The trial judge, relying on the police officer’s testimony as the facts, found that no presumption of care or control had been rebutted since the vehicle was running, the lights were turned on, Truthwaite was sitting in the driver’s seat, and, most importantly, he had indicated that he was trying to get “unstuck” from the snowbank and had called a tow truck. Based on these circumstances as described by the testimonial evidence, the trial judge concluded Truthwaite’s intention was to get the vehicle out of the snow and continue on his way.
An appeal based upon a recent acquittal
Truthwaite appealed the decision, arguing that the verdict was unreasonable in regard to the trial judge’s conclusion that he had control of the vehicle. More specifically, Truthwaite argued that (1) there was a reasonable inference of the facts available that a presumption of care or control had been rebutted, and (2) that the Crown could not establish that there was a realistic risk of danger to still convict in lieu of point (1).
Truthwaite argued that a reasonable inference of the evidence available was that he had abandoned the intention to drive and was waiting for a tow truck. He relied on an argument from R. v. Burbella (“Burbella”), in which an accused was found impaired in the driver’s seat attempting to assist the tow truck get his vehicle out of the snow. The Crown’s argument in Burbella that the accused was in care and control was rejected. Even though Burbella was impaired, the vehicle was “wholly inoperable” and “not capable of constituting a danger to the public.” There was no evidence that Truthwaite’s vehicle was inoperable.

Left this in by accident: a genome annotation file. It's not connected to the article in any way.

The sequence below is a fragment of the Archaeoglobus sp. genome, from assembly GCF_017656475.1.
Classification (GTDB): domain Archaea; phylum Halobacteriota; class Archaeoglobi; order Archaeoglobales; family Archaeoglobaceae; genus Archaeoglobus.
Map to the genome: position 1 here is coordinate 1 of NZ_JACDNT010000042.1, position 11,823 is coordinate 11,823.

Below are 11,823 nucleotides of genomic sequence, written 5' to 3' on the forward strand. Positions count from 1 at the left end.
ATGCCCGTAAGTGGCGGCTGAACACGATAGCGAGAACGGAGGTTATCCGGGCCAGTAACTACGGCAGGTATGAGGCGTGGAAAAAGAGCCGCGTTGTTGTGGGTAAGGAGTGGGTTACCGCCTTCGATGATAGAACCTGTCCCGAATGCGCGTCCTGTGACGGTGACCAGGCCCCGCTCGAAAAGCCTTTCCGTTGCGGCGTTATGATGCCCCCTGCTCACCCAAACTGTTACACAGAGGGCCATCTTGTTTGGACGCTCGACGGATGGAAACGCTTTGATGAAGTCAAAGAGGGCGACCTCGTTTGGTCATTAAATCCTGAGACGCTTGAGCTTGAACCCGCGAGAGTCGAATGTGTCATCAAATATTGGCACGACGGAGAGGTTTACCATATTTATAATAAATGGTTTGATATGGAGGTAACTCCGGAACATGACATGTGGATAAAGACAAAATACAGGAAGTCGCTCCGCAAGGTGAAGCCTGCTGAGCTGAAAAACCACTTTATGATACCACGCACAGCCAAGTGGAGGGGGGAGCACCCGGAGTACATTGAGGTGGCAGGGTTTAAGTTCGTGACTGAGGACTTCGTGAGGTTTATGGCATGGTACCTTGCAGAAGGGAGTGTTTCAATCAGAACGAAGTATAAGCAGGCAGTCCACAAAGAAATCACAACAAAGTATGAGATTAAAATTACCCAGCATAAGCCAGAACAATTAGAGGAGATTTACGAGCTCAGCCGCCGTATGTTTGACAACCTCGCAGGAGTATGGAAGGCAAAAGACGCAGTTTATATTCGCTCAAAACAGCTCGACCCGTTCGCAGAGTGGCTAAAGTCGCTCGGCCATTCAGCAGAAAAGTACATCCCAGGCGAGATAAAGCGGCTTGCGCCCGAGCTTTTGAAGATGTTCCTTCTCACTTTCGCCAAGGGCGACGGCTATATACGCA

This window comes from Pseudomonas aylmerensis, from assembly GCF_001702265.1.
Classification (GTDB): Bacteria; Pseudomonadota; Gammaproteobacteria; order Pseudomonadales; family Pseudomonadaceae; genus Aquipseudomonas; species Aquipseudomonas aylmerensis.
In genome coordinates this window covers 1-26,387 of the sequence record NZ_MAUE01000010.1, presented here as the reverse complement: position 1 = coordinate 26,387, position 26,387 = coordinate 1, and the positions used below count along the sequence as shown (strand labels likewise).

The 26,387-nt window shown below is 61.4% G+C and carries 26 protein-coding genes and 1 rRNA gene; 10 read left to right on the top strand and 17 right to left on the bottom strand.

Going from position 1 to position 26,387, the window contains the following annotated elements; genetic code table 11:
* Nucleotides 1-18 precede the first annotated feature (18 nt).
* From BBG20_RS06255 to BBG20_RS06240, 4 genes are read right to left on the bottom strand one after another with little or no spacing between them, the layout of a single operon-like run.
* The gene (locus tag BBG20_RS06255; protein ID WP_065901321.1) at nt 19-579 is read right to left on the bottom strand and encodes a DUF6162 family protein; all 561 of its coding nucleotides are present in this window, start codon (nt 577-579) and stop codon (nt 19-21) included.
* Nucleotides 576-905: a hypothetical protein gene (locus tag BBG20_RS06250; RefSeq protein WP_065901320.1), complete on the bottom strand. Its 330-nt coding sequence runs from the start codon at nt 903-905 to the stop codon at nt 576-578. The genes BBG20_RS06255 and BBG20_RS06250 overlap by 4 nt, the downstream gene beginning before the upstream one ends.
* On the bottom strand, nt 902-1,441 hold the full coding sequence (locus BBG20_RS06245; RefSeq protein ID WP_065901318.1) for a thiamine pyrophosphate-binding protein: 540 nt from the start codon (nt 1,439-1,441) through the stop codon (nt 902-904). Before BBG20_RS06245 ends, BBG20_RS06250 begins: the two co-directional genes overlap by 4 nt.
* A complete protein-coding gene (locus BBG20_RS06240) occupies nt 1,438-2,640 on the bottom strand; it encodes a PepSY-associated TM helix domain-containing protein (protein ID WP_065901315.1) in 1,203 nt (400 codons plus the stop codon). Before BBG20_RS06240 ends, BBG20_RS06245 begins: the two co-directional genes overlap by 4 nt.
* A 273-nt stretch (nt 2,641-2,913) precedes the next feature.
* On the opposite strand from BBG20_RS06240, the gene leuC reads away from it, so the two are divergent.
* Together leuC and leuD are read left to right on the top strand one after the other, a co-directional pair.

I agree with the Justice here because it was clear in Burbella that his vehicle was inoperable. Also, in this case the vehicle had still been running, tires spinning, and there had been no evidence that the vehicle could not have been extricated either by Truthwaite or by a tow truck. Thus, it was not unreasonable for the trial judge to conclude that the presumption of care and control had not been rebutted. In addition, if the vehicle did become unstuck, Truthwaite in his impaired state could have easily been a risk of danger to the public if he had opted to hop back into his vehicle and drive away.
Truthwaite also relied on the case of R. v. Boudreault (“Boudreault”) to argue that he was just waiting in the driver’s seat of his vehicle for the tow truck to come pick him up. The MBCB in Truthwaite rejected this argument from Boudreault because, in that case, Boudreault had made alternative plans for a taxi to come pick him up, despite being found intoxicated sitting in the driver’s seat of a running vehicle that was parked. At the time of Boudreault’s police interaction, he had been merely sitting waiting for them to arrive.